In the race to achieve net zero emissions by 2050, advances in power generation and transportation will play a critical role. And behind the new energy-transport nexus hides a technology that is attracting the attention of countries, companies and investors: the battery.
Projections from the International Energy Agency indicate the magnitude of change needed to reach global net zero by mid-century. They show that by 2035 all passenger cars sold must be electric vehicles and by 2050 two-thirds of the world’s energy supply must come from sources such as wind, solar, bioenergy , geothermal energy and hydroelectricity.
All of this will require better energy storage. Batteries allow electric vehicles to store and use electricity to power their motors. And, using vehicle-to-grid technology, they can store and feed energy back into the grid to supplement supply during peak demand.
“We only use cars about 10% of the time, so it’s possible to use the batteries in our cars to balance the grid,” says Billy Wu, a senior lecturer at Imperial College London, whose research interests include energy storage systems.
Meanwhile, since renewable energy is intermittent, the energy must be stored when the wind stops blowing or the sun stops shining. Batteries can therefore reduce the use of polluting “peak” fossil fuel power plants that supplement renewables or support the grid in times of high demand.
“Batteries will play an increasingly important role in enabling high levels of penetration of variable renewables like wind and solar onto the grid,” says Barbara Finamore, visiting senior fellow at the Oxford Institute for Energy Studies. .
The battery demand forecast is causing the upsurge in the construction of large-scale manufacturing plants, or so-called gigafactories. “The numbers are changing so fast that people can’t keep up with how many gigafactories are being prepared,” says Finamore.
Investments are also flowing into energy storage companies. In the first nine months of 2021, these companies raised $5.5 billion in venture capital in 59 deals, compared to $1.2 billion in 91 deals in the same period of 2020, according to Mercom Capital Group. .
China dominates the world production of lithium-ion battery cells. However, Europe is gradually catching up, driven by emission reduction requirements for vehicle fleets and the 2017 launch of the European Battery Alliance, an initiative designed to boost battery production in the EU.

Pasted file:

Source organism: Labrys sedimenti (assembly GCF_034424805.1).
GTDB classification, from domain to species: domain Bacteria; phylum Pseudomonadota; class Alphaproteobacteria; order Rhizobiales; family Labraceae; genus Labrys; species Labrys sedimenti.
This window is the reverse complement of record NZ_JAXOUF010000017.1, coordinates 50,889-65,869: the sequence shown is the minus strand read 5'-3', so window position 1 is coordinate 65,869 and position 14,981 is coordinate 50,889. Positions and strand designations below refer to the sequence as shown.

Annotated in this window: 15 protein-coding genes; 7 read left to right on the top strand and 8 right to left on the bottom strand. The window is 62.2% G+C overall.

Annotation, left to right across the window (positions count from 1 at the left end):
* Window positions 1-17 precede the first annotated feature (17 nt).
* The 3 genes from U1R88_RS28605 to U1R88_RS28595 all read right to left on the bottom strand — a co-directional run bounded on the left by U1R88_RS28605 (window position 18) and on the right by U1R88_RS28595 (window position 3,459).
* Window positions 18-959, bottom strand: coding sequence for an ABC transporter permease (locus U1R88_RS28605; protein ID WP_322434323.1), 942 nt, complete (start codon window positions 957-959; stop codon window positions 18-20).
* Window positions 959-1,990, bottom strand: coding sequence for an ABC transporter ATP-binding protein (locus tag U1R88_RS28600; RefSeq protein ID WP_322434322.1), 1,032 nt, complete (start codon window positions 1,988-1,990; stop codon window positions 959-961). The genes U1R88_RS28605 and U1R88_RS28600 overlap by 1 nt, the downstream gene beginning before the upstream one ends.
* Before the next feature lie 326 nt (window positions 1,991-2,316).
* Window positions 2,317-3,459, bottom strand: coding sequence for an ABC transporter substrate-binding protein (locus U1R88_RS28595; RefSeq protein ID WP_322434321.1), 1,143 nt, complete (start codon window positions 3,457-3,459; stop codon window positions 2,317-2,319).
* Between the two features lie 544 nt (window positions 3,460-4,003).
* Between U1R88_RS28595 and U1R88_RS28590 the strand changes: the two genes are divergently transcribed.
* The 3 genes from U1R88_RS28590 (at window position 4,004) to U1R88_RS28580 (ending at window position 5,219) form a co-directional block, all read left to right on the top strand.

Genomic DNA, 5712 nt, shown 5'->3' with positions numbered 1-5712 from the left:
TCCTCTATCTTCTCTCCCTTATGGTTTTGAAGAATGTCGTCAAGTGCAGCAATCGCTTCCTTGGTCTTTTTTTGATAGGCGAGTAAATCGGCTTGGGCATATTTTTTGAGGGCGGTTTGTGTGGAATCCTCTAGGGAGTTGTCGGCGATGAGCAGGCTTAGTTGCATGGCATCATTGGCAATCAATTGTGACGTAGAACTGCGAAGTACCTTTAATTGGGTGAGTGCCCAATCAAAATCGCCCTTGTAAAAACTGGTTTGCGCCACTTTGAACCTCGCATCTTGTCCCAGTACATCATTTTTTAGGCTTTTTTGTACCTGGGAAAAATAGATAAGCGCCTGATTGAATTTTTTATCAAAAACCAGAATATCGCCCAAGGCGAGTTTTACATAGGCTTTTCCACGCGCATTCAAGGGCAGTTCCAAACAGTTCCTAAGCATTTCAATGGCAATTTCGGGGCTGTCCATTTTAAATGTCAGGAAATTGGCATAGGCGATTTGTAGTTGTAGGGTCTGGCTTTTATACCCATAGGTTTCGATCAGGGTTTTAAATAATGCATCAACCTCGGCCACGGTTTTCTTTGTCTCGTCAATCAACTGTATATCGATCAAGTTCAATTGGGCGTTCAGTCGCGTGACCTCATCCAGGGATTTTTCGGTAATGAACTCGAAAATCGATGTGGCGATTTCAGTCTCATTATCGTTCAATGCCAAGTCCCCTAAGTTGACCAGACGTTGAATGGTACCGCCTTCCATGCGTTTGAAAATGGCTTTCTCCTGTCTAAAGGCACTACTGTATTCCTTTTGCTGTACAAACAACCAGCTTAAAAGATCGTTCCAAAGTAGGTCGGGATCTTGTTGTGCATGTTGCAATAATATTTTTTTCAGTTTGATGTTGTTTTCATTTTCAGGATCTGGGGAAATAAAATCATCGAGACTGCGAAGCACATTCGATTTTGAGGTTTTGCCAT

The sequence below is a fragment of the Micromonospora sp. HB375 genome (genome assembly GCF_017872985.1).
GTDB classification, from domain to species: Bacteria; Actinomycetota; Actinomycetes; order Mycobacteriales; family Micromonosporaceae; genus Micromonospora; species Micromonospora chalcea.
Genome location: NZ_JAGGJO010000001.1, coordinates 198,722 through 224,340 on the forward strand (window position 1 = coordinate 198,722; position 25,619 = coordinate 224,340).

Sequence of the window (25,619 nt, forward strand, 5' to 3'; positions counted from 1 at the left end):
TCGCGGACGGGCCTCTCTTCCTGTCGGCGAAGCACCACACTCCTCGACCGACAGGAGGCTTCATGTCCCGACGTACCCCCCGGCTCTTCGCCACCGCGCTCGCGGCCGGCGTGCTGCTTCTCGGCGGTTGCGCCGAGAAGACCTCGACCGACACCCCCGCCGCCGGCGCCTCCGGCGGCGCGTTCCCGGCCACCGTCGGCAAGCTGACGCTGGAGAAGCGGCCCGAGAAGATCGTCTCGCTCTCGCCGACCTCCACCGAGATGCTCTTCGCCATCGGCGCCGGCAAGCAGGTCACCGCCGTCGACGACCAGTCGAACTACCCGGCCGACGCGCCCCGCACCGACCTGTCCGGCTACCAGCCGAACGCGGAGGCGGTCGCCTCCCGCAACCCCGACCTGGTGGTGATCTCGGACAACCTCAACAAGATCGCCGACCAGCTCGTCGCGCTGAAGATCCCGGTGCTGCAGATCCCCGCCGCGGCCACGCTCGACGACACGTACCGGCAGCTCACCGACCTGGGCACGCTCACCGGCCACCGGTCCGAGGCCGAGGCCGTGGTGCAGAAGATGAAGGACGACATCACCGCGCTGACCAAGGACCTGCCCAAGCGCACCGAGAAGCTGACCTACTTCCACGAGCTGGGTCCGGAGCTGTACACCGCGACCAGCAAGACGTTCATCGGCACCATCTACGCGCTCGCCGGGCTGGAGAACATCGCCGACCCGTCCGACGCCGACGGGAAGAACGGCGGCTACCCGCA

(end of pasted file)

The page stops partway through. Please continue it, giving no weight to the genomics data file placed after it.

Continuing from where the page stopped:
As a result, the global battery production landscape may have changed significantly by 2030, according to Finamore. “China will have about two-thirds of that, so they’ll still be ahead,” she says. “But most experts predict that Europe could have around a third of the world’s battery manufacturing capacity by 2030 – that’s a big leap forward.”
In the United States, generation capacity will also increase sharply over the next two years, says Alex Breckel, director of research at Energy Futures Initiative. “It is expected to increase six-fold with just the factories announced,” he says. “It’s extremely fast scaling.”
For now, electric vehicles, not power plants, are driving investment. “Large-scale batteries are integrated into the power system at the wholesale level today, but that’s a smaller share of the total capacity,” Breckel says.
This is partly because it is easier to transform automotive production than energy infrastructure. “Trying to build anything in the electricity business is a time-consuming process that requires a lot of planning,” Breckel says. “The bureaucracy involved has slowed down a lot of projects.”
Additionally, grid-scale batteries are severely limited by their storage time. “Utility-scale storage can last anywhere from two to four hours, but what we really need long-term is weeks or months of storage,” says Finamore.
Damage caused in the mining of the raw materials and the energy used in their production and transport mean that batteries also have their own impact on the environment. Tailings and slag from cobalt mining can seep into surrounding areas, while lithium mining requires the pumping of large amounts of water from the ground.
Many also worry about the disposal of dead batteries. “It’s a huge challenge,” says Wu. “We have processors to recycle lithium-ion batteries, but it’s not economical – it’s always cheaper to use virgin material.”
Efforts to reduce the weight of batteries for use in vehicles mean that their components are usually held together with glue, rather than nuts and bolts, adding to the difficulty of taking them apart and recycling them. .
In terms of the relative environmental sustainability of EV batteries, it all ultimately depends on the energy source used to charge them. For example, recharging a car with energy produced by coal-fired power plants is equivalent to burning two-thirds of a tank of gasoline.
Much work remains to be done to address these issues, as well as to meet the challenge of producing enough batteries to enable widespread adoption of electric vehicles and shift energy consumption further towards renewables.
Finamore argues that the battles of corporations and nations to dominate the energy storage industry are insignificant compared to this economic and existential imperative. “Our climate doesn’t care where the batteries are produced,” she points out. “The race is against time.”